- Reflectors usually are not suitable for serious astrophotography without modification. Recently, however, a few imaging Newtonians designed specifically for astrophotography have entered the market.
Who should buy a reflector telescope? Newtonian reflector telescopes are loved by the visual astronomer who wants as much light gathering power as their budget will allow. Dobsonian telescopes are affectionately called ‘light buckets’ because their apertures are so large. These are a great choice, not for young children, but certainly for enthusiastic teenagers and adults who want to see deep space delights that may be fainter.
Catadioptrics telescopes (compound telescopes)
We have seen that refractors use lenses, while reflectors use mirrors. Well, catadioptric telescopes use a combination of both lenses and mirrors. This allows manufacturers to adjust for some of the minor image aberrations common to either refractors or reflectors. This also allows them to ‘fold’ the light path, which means more magnification compared to other telescopes of similar size.
The most common types of catadioptric telescopes are called Schmidt-Cassegrains and Maksutov-Cassegrains.
- Because the light path is folded, catadioptric telescopes are much more compact than refractors or Newtonians.
- For the same reason, they often have very long focal lengths (coupled with relatively large apertures), making them powerful telescopes.
- Very little maintenance is required compared to Newtonians, as the mirrors and lenses rarely need adjustment.
- They make wonderful astrophotography telescopes.
- The longer focal length means a narrow field of view, which isn’t suitable for viewing some of the large deep space objects - great for planetary viewing though.
- These can be relatively expensive.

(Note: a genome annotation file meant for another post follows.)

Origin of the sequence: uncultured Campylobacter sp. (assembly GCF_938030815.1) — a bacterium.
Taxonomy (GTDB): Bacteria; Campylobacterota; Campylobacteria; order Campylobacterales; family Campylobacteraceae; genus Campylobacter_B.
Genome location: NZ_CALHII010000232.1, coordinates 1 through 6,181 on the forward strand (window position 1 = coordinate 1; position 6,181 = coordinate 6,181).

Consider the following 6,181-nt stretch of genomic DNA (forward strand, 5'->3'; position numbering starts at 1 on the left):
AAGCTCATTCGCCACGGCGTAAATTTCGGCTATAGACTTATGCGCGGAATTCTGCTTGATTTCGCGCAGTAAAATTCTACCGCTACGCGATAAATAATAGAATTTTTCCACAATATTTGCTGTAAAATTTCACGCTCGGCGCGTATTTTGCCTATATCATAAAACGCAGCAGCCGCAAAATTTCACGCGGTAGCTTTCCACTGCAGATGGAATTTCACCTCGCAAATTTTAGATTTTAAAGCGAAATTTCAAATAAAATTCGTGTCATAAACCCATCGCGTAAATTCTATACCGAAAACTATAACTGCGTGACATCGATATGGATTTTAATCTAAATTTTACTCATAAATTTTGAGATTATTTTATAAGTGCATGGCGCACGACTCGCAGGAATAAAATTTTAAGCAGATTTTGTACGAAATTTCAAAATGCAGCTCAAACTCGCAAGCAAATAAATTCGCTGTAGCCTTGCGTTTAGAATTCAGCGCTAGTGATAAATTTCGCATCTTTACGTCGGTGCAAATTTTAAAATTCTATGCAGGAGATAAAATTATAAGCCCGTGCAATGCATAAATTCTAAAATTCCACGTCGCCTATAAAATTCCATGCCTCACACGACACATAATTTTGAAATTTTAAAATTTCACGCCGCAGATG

- The closed system can take some time to adjust to ambient air temperature.
Who should buy a compound telescope? These telescopes do a lot of things very well. If you want a low-maintenance, very portable telescope for both visual and photographic use, and you don’t mind paying a bit more, these telescopes are a great pick. Also, if you want a planet viewing specialist, this is the one.
The type of mount you have is just as important as the optical design of your telescope. This is not an exaggeration, so read on.
This is the most common type of mount for beginners. Its most similar to a camera mount in that it adjusts the orientation of the telescope in two directions, straight up and down (altitude) and left to right horizontally (azimuth). This makes it easy to move the view of the telescope around the sky as you desire.
Since stars don't move straight up and down or left to right, the equatorial mount was invented to follow their actual paths. This kind of mount is for more advanced or ambitious users since it must first be aligned with the North Celestial Pole and it adjusts along two different axes, namely the Declination and Right Ascension axes. This movement puts the telescope in awkward positions, so a counterweight keeps the center of balance over the mount. Many equatorial mounts are driven by a motor along the Right Ascension axis, which keeps the image in view for better photography and visual observation.
This is actually a type of altazimuth mount because it also moves horizontally and vertically. However, it looks very different and is used only with Newtonian telescopes. Instead of using a tripod, it uses a swiveling base, much like a Lazy Susan. This makes easy work of maneuvering larger telescopes.